Imagine an investor who owns a wind power plant with a capacity of 40 MW and grid connection for an identical load. Near the wind project there is an attractive plot of land where an investor could build a 25 MW photovoltaic farm.
To implement the photovoltaic project, the investor needs a connection to the grid, but the operator for the area is unable to offer the required connection capacity. The operator estimates that construction of a connection with the required load will be possible in about five years, which could completely derail the plans for the project and the possibility of receiving statutory support for renewable energy sources.
Both the existing wind farm and the planned solar farm with a capacity of 25 MW can be connected to the grid via an existing cable connection. This way, the investor not only saves time and costs associated with the administrative and technical activities necessary for implementation of the new grid connection, but also frees the project from reliance on the decisions of the operator and delays associated with construction of the new grid connection.
Importantly, in this configuration, the connection capacity does not necessarily have to increase unit for unit with the capacity of the installation. For a wind farm with a capacity of 40 MW and a new photovoltaic installation with a capacity of 25 MW, a connection with an original load of 40 MW is sufficient. This is confirmed by the analysis of Prof. Piotr Kacejko of Lublin University of Technology. Using the example of a combination of a wind farm with a rated capacity of 1,000 MW and a combined photovoltaic farm with an analogous capacity of 1,000 MW, he points out that such a solution would require the use of infrastructure associated with power derivation with a capacity that, although greater than 1,000 MW, is significantly smaller than the combined sum of the capacities of the two sources. This translates into the calculation of the economic feasibility of the project.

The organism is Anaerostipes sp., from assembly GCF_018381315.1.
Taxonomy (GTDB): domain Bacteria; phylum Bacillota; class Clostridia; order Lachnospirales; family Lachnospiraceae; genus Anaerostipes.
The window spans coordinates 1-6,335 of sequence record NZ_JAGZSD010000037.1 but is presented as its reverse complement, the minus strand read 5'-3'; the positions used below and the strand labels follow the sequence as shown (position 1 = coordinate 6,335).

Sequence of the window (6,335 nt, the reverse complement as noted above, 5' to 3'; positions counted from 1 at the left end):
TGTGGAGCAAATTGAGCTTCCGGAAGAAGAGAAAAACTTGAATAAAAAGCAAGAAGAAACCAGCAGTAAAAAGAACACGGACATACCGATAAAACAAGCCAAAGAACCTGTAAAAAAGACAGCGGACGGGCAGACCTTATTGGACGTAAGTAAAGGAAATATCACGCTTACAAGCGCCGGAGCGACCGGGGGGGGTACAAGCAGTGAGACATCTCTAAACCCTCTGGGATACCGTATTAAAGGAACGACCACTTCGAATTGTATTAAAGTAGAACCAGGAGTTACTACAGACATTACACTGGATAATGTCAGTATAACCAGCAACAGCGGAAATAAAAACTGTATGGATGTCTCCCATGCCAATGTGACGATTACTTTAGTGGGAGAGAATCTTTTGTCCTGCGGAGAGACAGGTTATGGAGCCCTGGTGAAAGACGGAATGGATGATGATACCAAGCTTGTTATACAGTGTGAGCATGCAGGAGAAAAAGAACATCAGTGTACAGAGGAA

When operations overlap
Despite the many advantages of this solution, one particular area can be identified that will pose a challenge for investors. In rare circumstances, the cumulative energy production of the combined photovoltaic and wind systems could exceed the capacity of the connection, in which case the output of the individual sources could be temporarily reduced. But it is estimated that such limitations may occur about 50 days per year, when production from both sources overlaps between 15 minutes and 8 hours a day. Such a situation occurs about 150 hours a year, or 1.5% of the time annually (Jakub Jacyszyn, “Hybrid RES installations, or cable pooling the Polish way,” Energy Policy Institute Commentary 3/2022). In such situation, the owner of the farm will have to decide which installation has to reduce its production to match the capacity of the installed connection.
A solution to this problem may be energy storage facilities, introduced by wind and photovoltaic plant owners not only in the West, but also in Poland.
One connection, different installation owners
The situation can become complicated when the wind farm and photovoltaic farm belong to different owners. Looking at the experience of the Dutch renewable energy industry, with a track record of implementing cable pooling solutions, it seems a good idea to develop a standard for agreements entered into by investors, defining the principles of cooperation of the parties and sharing the costs of joint connection and installation. Such a model Cable Pooling Agreement was recently unveiled by Dutch industry organisations. Developing a clear and transparent contractual agreement between investors will be vital for exploiting the full potential of cable pooling also in the Polish legal reality.